Colius striatus Gmelin, 1789, Cape of Good Hope, South Africa. Nineteen subspecies.
OTHER COMMON NAMES
English: Speckled mousebird; French: Coliou striй, coliou rayй; German: Gestreifter Mausvogel, Braunflьgel-Mausvogel; Spanish: Pбjaro-ratуn Comъn.
10.2–14.2 in (26–36 cm); 1.3–2.8 oz (36–80 g). Feathers are mostly gray-brown, but the transverse bands are not distinct in all subspecies. The more southerly subspecies have bills with an entirely black upper mandible and a silver-gray lower mandible; in the northerly subspecies, there is a white spot on top of the upper mandible. Eastern African subspecies are also characterized by white feathers at the sides of the head, which give them the name, white-eared mousebirds. Color of iris varies from white to brown and greenish; the color may also differ above or below the pupil.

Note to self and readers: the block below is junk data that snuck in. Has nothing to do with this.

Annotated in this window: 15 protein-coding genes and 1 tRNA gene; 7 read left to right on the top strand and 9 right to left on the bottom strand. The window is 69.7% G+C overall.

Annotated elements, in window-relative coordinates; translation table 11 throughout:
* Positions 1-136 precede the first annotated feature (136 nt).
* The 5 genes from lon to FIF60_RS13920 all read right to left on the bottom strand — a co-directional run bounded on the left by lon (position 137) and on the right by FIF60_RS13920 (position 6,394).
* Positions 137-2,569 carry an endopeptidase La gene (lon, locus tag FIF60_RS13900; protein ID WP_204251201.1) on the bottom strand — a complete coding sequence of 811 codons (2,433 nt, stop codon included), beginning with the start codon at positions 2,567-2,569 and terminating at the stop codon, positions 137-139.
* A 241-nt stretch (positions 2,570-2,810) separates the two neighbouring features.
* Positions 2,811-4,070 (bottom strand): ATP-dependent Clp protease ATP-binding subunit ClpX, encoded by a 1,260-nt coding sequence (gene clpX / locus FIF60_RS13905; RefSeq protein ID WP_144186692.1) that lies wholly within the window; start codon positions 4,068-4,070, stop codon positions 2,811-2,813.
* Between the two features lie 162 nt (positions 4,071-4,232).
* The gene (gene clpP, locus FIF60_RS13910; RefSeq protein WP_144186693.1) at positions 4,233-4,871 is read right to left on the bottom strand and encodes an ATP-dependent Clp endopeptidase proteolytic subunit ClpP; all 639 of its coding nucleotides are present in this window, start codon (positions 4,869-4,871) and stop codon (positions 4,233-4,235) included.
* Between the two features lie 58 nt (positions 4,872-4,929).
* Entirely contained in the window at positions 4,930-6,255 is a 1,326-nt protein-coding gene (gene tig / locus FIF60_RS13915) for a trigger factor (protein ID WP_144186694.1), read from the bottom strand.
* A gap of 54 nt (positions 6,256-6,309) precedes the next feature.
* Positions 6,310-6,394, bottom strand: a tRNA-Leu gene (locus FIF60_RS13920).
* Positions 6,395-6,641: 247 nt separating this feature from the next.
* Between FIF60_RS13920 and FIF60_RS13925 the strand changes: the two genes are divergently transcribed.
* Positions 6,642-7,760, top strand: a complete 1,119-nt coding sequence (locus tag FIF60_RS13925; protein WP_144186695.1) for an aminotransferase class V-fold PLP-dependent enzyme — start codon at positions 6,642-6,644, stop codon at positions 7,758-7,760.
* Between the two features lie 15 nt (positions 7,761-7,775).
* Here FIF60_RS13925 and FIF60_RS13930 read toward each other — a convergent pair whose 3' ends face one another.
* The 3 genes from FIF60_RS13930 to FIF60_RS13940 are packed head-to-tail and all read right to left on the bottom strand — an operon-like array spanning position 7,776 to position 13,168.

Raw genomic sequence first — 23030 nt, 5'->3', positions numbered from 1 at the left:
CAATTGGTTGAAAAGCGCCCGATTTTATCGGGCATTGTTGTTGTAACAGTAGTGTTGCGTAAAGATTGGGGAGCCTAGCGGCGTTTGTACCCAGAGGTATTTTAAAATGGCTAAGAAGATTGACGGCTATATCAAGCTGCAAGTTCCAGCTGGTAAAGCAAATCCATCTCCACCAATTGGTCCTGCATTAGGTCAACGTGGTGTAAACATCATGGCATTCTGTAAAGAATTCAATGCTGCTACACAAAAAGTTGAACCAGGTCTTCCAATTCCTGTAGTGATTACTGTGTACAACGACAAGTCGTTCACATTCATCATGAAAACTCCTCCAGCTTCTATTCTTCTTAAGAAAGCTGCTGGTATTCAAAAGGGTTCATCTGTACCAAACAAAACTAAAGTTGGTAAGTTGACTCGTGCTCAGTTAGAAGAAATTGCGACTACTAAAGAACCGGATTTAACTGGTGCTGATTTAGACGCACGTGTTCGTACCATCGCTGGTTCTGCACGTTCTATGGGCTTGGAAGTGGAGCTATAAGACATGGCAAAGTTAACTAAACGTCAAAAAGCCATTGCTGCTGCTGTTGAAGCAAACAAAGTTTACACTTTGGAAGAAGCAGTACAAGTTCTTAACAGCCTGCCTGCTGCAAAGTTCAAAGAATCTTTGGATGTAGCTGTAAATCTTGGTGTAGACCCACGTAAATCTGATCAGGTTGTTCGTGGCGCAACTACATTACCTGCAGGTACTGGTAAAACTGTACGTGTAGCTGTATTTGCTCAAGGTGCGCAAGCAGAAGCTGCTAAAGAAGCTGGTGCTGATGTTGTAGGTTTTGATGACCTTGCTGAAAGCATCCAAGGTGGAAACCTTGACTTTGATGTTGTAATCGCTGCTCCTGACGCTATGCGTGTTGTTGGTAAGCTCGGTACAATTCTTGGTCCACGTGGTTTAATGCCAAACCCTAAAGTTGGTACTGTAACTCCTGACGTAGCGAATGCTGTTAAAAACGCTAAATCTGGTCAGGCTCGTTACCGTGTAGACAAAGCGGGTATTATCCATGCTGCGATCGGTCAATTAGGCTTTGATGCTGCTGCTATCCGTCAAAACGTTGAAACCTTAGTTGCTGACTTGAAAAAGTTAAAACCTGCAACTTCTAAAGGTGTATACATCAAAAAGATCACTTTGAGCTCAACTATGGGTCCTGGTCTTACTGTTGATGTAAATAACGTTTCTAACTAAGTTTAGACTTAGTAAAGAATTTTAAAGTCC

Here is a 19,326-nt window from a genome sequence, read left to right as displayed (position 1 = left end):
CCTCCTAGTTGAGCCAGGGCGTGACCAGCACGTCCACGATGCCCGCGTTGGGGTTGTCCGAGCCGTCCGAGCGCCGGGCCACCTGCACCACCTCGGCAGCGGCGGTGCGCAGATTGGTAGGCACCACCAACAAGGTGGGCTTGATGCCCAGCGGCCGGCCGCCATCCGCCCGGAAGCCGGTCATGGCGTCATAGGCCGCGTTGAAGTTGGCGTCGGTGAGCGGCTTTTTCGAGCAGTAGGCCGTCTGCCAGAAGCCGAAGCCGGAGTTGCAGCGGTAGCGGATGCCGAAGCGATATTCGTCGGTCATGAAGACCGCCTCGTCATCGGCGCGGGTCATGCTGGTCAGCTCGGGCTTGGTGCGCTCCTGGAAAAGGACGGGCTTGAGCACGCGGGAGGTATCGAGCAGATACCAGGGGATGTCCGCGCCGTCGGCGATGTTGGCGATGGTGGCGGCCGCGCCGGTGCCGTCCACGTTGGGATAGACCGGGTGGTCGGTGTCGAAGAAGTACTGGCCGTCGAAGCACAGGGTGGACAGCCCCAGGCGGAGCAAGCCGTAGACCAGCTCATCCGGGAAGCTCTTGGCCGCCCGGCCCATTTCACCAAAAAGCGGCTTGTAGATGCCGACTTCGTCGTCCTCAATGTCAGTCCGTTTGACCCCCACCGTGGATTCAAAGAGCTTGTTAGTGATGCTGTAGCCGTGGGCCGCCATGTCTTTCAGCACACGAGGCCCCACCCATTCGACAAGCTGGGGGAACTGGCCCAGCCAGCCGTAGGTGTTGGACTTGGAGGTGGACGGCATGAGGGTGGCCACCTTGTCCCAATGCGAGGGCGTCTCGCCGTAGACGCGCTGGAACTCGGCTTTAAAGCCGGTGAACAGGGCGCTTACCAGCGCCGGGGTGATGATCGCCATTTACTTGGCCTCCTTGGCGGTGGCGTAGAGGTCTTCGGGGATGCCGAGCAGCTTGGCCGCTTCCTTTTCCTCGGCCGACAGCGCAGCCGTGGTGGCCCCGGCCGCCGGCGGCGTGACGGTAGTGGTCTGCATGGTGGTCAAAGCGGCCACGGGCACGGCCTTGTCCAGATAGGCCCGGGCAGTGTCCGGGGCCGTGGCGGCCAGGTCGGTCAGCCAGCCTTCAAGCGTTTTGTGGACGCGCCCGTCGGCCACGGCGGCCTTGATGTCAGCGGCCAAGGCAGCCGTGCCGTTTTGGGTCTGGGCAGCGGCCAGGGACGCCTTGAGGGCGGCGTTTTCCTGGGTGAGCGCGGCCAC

Nigeria to Eritrea, Somalia, across the Congo to northern Angola, and from eastern Africa to the western Cape.
Forest edge, riverine forest, open woodland, and dense brush, as well as cultivated land, secondary growth, gardens, and parks.
Live mostly in family groups, highly sedentary.
FEEDING ECOLOGY AND DIET
Fruits, buds, and leaves, and crops in cultivation and in human settlements.
Breeding throughout the year if conditions are good, and in areas with dry seasons when food is available.
Not threatened, even spreading in cultivated areas as observed in southern and eastern Africa.
SIGNIFICANCE TO HUMANS
Not liked by humans because they cause damage to orchards and gardens.
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